This past week was Maternal Mental Health Awareness Week (you can read more about that here: (MMH Coalition) . Given that I’ll happily discuss the post-partum state of my pelvic floor with casual acquaintances at baby yoga (pretty much okay, still pee if I cough hard more than 4 times, thanks for asking), you can guess I’m in no way ashamed to say that since Bertie was born, I’ve struggled twice now, with a resurgence of my old pal, Anxiety Disorder. For me, Anxiety Disorder comes in the form of OCD thought patterns.
The best way to describe how it feels for the gloriously uninitiated, is … imagine you’re casually flicking through the TV channels and you accidentally come across an advert for a really scary horror film. You hate horror films. The remote stops working. You’re stuck on the awful advert. And it’s scaring the shit out of you, but that bastarding remote control just WILL NOT work. You know that Masterchef is on in two minutes but you can’t change the channel. Another advert flicks up. Even more horrifying. You jam the button on the remote again in desperation and – excellent – BBC1 appears on the screen, and all is well. Greg enthuses about a rhubarb crumble, he even does a weird sexy wiggle about a creme anglaise, and you sort of forget the scary films for a bit, but when you get up to get a class of wine… shit. You step on the remote and the TV flicks over to … another horrifying, gory, graphic trailer.
Out of nowhere, anywhere between once and one hundred times a day, I’ll suddenly be thinking about what to make for dinner, or whether I might finally be able to go for a run this evening, and I’ll be seized by a fear of something awful – and usually enormously unlikely – happening to Bertie. This ‘happening’ might either because of an awful twist of fate, or more often, because I’ve in some way, failed him as a parent.
He might get sick… with something incredibly rare. Like Zika. Because there are mosquitoes in London these days, especially around the canal. I might trip up while I’m carrying him off the boat and drop him in the water and he might sink into the mud and I’ll never find him. A random dog on the towpath could appear from nowhere and bite his leg off in the baby carrier…..
I can almost see these horrors happening in my minds eye.
The ‘horrors’ are called ‘intrusive thoughts’ by psychologists and 91% of new mums report suffering them to some degree (this excellent book can tell you more) . I’m lucky – I’ve had lots of counselling in years gone by and I’m currently wading my way out of the mire of what is only my second ’bout’ of intrusive thoughts since Bertie was born. But if you don’t know what they are, experiencing these bizarre, scary thoughts for the first time as a new mum could be truly terrifying – and make you wish you could just put the baby into a safe bubble, or zorb, until they were 16 and able to walk around without falling eyebrow first onto the edge of a coffee table.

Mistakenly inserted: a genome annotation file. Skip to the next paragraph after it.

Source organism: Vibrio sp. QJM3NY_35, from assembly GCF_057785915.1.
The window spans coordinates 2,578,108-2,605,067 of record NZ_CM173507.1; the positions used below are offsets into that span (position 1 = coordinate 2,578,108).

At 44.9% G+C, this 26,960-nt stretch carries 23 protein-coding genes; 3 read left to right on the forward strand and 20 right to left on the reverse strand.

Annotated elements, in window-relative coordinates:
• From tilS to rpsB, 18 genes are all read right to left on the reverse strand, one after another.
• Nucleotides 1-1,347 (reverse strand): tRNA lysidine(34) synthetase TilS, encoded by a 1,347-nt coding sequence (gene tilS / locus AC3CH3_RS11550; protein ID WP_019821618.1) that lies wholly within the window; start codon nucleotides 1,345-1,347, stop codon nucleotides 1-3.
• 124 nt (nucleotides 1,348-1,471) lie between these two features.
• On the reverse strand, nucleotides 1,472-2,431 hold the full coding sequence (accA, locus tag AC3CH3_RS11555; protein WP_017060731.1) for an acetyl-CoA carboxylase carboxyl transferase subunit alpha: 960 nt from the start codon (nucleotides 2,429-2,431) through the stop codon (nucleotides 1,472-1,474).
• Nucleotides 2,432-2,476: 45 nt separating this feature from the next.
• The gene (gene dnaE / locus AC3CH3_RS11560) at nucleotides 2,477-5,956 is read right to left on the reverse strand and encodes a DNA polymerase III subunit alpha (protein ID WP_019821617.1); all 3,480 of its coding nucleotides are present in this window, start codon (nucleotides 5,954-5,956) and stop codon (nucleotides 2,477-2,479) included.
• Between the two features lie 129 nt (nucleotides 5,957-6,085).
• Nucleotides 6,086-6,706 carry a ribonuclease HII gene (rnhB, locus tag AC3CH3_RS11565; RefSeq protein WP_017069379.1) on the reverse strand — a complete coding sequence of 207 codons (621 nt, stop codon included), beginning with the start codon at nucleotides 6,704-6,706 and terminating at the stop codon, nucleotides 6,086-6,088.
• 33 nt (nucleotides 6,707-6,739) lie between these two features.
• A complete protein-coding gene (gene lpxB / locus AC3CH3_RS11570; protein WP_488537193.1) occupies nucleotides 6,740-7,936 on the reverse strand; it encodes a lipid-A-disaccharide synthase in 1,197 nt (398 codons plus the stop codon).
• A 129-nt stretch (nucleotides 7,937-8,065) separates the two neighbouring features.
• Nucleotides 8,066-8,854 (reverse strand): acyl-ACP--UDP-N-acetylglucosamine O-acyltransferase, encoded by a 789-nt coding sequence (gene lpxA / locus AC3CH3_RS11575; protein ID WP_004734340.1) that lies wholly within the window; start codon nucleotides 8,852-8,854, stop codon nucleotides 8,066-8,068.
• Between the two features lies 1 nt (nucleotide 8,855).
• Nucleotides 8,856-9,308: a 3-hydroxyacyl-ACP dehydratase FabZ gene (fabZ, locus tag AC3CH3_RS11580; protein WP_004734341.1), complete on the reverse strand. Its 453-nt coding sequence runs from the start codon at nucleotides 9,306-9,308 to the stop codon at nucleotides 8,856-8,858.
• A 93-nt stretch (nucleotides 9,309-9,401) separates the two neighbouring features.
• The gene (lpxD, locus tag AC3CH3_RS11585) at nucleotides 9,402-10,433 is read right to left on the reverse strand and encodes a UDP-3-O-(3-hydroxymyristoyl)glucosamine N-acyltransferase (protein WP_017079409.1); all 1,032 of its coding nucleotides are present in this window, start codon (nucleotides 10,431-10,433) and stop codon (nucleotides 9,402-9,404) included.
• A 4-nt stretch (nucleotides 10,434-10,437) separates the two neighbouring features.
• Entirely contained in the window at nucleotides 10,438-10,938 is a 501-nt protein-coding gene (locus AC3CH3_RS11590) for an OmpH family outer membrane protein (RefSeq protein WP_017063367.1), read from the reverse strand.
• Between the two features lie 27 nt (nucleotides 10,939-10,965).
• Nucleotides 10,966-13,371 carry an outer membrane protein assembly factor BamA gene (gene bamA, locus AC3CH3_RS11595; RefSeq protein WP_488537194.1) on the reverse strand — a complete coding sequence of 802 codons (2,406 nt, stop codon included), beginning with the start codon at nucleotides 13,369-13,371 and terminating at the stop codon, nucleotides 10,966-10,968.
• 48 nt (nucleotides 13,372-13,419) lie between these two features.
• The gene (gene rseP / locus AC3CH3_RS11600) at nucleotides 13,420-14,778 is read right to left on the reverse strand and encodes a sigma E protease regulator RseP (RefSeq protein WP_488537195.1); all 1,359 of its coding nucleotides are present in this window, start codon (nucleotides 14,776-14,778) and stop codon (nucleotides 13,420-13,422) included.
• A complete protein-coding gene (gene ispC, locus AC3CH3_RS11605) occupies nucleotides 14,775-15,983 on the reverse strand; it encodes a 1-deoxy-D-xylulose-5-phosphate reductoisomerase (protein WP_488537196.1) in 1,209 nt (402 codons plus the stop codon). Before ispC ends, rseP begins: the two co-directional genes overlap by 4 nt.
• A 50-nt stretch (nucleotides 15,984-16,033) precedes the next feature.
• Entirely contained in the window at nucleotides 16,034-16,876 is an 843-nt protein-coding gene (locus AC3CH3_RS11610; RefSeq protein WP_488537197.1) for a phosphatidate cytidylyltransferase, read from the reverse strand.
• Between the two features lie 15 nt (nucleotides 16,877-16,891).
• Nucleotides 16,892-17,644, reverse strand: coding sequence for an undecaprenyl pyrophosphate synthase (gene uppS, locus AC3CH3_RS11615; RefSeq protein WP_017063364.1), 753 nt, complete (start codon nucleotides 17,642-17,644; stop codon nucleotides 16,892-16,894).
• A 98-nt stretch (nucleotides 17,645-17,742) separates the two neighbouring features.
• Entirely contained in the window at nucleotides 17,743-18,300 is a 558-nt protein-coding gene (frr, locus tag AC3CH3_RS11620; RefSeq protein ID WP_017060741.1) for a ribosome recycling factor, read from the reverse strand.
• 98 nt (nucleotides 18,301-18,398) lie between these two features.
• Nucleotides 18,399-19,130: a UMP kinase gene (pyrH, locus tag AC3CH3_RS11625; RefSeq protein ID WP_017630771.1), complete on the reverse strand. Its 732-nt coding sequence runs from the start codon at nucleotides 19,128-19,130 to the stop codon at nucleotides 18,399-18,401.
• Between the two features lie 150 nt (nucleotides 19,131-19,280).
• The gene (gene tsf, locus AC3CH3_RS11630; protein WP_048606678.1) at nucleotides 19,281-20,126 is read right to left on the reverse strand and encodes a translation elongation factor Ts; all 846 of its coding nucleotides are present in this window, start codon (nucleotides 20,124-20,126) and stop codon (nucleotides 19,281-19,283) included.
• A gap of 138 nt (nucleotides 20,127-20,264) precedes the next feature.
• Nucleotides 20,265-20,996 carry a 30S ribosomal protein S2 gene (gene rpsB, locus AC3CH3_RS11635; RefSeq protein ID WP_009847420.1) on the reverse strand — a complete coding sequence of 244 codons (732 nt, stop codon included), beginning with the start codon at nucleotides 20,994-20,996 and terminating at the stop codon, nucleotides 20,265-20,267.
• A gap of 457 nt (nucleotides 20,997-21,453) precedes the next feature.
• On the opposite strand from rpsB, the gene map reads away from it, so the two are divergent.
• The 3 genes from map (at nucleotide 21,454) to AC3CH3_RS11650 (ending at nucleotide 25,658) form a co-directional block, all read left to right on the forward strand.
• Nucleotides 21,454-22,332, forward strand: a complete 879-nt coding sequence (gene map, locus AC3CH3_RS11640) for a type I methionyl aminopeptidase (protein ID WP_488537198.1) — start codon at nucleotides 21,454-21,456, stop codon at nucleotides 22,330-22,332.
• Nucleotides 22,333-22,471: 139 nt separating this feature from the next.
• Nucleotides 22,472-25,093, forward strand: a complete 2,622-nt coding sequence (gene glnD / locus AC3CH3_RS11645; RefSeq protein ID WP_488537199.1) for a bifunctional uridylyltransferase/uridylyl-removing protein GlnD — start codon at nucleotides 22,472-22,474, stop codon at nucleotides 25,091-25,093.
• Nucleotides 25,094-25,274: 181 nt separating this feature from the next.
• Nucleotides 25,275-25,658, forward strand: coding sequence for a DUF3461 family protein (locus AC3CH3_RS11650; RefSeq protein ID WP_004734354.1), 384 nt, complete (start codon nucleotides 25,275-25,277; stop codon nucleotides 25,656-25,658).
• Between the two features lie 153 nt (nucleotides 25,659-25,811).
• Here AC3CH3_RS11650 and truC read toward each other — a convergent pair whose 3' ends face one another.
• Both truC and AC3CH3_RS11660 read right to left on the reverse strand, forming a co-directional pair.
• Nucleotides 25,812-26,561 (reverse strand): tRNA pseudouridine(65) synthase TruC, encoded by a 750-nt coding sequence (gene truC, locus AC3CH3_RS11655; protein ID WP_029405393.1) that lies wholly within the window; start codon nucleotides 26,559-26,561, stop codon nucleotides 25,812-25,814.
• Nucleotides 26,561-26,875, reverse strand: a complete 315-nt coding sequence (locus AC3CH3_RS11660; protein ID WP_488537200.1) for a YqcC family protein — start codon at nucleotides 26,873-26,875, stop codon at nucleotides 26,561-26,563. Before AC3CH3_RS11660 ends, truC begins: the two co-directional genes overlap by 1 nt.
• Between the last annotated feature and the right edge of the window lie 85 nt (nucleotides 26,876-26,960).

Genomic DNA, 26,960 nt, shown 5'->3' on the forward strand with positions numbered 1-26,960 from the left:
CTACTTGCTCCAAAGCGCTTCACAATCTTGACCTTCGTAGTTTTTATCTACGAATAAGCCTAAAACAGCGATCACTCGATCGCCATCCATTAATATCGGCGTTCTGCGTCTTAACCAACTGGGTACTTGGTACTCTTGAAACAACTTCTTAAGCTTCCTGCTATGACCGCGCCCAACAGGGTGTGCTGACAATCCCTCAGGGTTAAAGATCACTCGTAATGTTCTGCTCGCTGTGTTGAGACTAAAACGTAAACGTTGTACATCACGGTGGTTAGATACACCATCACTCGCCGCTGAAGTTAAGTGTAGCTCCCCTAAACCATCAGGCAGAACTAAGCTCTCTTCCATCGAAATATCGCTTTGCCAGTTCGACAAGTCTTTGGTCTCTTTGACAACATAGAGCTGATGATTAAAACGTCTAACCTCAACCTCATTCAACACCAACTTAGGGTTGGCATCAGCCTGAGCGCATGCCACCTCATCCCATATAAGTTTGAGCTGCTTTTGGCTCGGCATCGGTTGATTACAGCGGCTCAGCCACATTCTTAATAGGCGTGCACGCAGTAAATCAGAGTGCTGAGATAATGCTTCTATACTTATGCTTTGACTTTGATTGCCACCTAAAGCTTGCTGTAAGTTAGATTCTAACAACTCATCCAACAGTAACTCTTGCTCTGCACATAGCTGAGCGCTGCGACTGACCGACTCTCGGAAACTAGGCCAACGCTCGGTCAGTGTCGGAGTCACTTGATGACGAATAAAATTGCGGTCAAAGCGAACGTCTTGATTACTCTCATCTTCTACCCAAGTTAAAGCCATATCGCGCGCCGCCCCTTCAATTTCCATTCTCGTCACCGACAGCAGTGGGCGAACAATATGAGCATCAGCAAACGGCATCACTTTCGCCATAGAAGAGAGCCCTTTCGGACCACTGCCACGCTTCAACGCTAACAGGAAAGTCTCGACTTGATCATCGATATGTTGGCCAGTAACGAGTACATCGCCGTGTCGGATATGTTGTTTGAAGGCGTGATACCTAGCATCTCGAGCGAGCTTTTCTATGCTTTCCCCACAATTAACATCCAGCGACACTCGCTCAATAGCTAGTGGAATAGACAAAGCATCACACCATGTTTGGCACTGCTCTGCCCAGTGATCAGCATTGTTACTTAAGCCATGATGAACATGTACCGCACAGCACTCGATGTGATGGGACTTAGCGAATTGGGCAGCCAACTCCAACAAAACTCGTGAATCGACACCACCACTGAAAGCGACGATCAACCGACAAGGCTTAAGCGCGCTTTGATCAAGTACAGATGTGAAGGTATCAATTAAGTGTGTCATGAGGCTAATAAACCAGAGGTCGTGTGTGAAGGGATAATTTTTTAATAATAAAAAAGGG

It might seem that a narrowboat is an enormously dangerous place for a small baby – so I have every reason to worry. All that water! And the engine! And isn’t it COLD? (I’ll say this only once – no – living on a boat is not cold. If anything, I’m sweltered 75% of the time). But the reality is that living on a boat is no more dangerous than living in a house with a baby, if you take reasonable precautions – it’s just the detail of the things you worry about that’s different.
Land mums might worry – a little or a lot – about dropping the baby down the stairs. I worry about dropping the baby in the canal. On land, the busy road just outside the front door might plague a mum with visions of escapee children playing chicken with transit vans… a boat mum might worry about the 5 or 6 feet of water that waits through the stern doors. In a house, there’s no engine room with heavy machinery to keep locked up – but there might well be a utility room full of household chemicals, or a cupboard under the stairs full of sharp ice skates, baseball bats or barbed fishing hooks.
Living on a boat isn’t making me worry more about keeping Bertie safe – all mums do that. I’m just one of the 91% of all new mums who suffer intrusive thoughts – from fears that they might accidentally hurt their baby themselves, to obsessing over everyday ‘dangers’, to worrying without any apparent cause that their baby is sick – that disturb their ‘usual’ thought patterns. The only thing different about intrusive thoughts for me, compared to mums on land, is the nagging realisation that actually, living on the water, an inflatable zorb might actually not be a bad idea…